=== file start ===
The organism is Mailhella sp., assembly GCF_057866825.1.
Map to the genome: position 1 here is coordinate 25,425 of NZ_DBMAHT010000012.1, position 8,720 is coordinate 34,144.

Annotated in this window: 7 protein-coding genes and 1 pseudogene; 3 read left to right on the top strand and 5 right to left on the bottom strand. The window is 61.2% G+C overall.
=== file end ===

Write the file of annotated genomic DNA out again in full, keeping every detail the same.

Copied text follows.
The organism is Mailhella sp., assembly GCF_057866825.1.
Map to the genome: position 1 here is coordinate 25,425 of NZ_DBMAHT010000012.1, position 8,720 is coordinate 34,144.

Annotated in this window: 7 protein-coding genes and 1 pseudogene; 3 read left to right on the top strand and 5 right to left on the bottom strand. The window is 61.2% G+C overall.